Why Online Interactive Learning

Do you ever feel that some online education type courses are not so interactive? Just for example, instead of a problem-solving session or a live-streamed lecture, you get static materials, burnt emails or a very basic guide that does not give you any feedback on what you missed.

Christine Hollen is a bestselling author and blogger. Follow her @eAppretences.

Data has always been a part of business, but we often assume it’s around the edges. It might be used by salespeople to figure out if an idea is going to sell, or by marketers to figure out if a logo is visually striking enough to drive customers to a website.

That’s because data is sometimes kept on paper rather than tap into virtual information from everywhere, allowing it to remain a big gray box. To make it into useful information for business, it needs to be able to unearth the real, actionable business insights. Fortunately, data is at the very heart of our new classroom.

“Just like the computer, technology made us smarter but also taught us how to use it in new and unique ways,” says Andy Lane, Head of the Creative Visionary Zone at SkilledUp. “Today, we are seeing where the creative revolution will lead us: a world of digital collaborations between teachers and experts, programmers and technologists, digital and design professionals, designers and marketers. Everyone. Combined.”

The job of design and art director is being redefined as digital art and digital artist, as designers seek not just to respond to the demands of the marketplace, but to push the boundaries of what is thought of as “content.” They are molders of digital ideas, creatives who can think for themselves as publishers. In 2018, these professionals were the highest-paid, and one-third of workers in the world now have a degree in Design, according to the latest World Economic Forum Global Competitiveness Report. “Nowadays,” says Lane, “we realize that design is not just about aesthetics or aesthetics alone. It’s about how it uses the full range of social, emotional and cognitive language in order to influence behaviour.”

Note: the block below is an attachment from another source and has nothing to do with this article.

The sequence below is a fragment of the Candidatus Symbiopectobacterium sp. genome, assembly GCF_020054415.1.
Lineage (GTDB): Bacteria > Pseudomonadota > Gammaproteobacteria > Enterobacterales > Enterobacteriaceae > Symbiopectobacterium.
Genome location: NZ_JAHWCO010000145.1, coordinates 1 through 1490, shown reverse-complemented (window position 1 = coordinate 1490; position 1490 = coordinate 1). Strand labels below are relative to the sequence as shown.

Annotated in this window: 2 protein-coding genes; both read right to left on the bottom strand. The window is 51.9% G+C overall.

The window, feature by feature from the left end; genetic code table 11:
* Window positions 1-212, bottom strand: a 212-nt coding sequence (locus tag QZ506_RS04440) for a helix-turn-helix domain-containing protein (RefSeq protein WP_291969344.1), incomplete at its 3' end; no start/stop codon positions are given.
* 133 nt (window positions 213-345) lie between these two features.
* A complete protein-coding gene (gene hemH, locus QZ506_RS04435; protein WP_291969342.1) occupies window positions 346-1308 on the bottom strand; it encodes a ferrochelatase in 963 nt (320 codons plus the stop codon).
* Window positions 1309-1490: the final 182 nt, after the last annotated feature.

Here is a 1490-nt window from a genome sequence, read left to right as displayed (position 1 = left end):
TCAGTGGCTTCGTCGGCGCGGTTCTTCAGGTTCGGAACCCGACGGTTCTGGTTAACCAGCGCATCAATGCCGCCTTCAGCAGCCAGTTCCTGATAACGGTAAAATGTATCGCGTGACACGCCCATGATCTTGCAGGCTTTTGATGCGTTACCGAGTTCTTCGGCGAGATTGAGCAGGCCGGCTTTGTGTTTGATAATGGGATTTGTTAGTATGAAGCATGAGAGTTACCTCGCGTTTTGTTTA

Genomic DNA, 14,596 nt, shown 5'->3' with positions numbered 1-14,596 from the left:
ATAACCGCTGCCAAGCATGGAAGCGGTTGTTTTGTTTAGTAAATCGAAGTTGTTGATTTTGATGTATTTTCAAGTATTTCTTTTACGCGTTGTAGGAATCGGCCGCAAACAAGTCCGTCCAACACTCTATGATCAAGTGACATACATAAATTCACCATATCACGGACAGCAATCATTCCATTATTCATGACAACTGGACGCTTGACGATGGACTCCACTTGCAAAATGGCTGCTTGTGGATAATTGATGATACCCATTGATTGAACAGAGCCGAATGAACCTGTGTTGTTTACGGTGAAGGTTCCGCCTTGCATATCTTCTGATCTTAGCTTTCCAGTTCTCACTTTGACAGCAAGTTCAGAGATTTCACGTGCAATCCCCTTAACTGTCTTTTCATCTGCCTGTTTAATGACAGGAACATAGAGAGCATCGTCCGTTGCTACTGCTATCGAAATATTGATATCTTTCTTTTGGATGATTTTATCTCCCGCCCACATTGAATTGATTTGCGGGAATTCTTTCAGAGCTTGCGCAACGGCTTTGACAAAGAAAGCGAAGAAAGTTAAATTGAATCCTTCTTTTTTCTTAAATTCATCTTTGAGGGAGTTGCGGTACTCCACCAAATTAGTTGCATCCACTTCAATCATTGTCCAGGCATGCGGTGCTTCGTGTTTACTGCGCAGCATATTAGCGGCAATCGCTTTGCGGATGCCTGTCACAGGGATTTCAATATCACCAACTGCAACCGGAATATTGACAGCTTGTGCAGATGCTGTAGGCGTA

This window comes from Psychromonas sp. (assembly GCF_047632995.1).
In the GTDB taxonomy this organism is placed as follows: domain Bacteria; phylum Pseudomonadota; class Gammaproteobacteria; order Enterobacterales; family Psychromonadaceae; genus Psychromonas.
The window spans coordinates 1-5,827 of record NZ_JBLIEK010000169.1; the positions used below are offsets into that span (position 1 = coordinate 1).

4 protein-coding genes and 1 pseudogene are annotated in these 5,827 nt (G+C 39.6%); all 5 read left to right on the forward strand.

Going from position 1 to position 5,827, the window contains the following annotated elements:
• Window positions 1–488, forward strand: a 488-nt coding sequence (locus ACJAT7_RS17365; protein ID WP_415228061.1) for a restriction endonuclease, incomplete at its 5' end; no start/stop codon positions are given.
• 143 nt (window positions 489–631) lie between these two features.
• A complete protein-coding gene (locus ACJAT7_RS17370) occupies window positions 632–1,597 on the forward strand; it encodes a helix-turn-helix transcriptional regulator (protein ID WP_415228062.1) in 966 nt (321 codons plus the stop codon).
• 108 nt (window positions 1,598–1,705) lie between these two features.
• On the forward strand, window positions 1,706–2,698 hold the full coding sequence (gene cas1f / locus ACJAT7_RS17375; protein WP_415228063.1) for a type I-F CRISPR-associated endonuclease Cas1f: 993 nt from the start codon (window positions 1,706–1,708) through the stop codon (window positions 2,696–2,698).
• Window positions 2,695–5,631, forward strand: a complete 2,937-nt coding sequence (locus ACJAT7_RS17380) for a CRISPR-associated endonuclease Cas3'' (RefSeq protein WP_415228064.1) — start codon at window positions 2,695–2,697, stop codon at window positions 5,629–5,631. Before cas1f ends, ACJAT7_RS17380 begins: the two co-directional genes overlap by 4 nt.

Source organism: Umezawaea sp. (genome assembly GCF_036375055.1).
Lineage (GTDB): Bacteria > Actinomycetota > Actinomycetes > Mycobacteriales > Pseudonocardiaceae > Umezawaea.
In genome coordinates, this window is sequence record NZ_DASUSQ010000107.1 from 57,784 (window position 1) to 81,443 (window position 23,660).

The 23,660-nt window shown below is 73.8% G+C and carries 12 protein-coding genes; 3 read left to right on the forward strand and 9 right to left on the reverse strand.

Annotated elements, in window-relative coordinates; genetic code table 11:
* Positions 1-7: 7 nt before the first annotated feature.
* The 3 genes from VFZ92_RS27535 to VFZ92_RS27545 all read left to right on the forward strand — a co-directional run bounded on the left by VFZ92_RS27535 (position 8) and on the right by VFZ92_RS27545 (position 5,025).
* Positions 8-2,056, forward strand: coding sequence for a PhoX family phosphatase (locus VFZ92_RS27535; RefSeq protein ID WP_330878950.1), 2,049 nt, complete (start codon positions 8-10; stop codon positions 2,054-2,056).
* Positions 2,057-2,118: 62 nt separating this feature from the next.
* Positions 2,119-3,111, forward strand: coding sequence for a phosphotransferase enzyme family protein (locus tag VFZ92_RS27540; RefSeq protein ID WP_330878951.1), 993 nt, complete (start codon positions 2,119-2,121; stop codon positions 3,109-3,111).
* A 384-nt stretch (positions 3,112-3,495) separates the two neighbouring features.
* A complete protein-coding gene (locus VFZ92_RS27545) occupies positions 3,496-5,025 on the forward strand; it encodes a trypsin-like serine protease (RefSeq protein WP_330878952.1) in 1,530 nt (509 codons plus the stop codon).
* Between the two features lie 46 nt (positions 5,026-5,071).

As anyone who has ever designed a website knows, the art and science of how a website should look is one thing; but how the website actually operates and handles demand is another thing entirely. The technology used to optimize your website is pretty amazing stuff, but it’s not your art — as with so many other facets of your work, your brain is what makes it all happen. You are the one who makes it safe, lively, cohesive, and for whom it is made.

In a digital age that is supposed to make everything fast and cheap, the need for highly trained, motivated, and versatile designers is greater than ever. “Now, designers can make great-looking content for free,” says Steve Hanley, Chief Creative Officer of the Graphic Design Collective. “Technology has made all of the intermediate steps, such as the production pipeline, easier and more scalable. The designers can do the heavy lifting for their companies and clients and collect a more substantial fee. The digital designers can become more independent and explore what their talents are and start building their own websites and shop selling their design work online.”

Within the many platforms that dominate online learning today, there is a growing race to create web-native learning tools that allow students to set up their own learning schedule and access class credit while tapping into user-generated information. These smart student platforms aren’t simply platforms for describing a course content. They provide a valuable platform for students to improve their lives through critical-thinking exercises and writing assignments to make connections between their learning and real-world lessons.

Yet, the skills, knowledge, and knowledge needed to be a successful digital designer remain one of the last pieces of the skill set that employers still view as skills they need to retain.

“The skills that are needed to be a successful designer for digital platforms are many — but most are ‘learn it now’ skills,” says Lane. “The skills we used to think we had? We don’t anymore. Learn them today; get them into your toolbox to help you achieve success.”

In short, digital platforms are helping us reinvent education. They’re the engine to get us into the digital era, creating new opportunities for us to make intelligent design choices to be the next generation of leaders. And with learning on digital platforms comes education — a world of work that allows new perspectives and vision.

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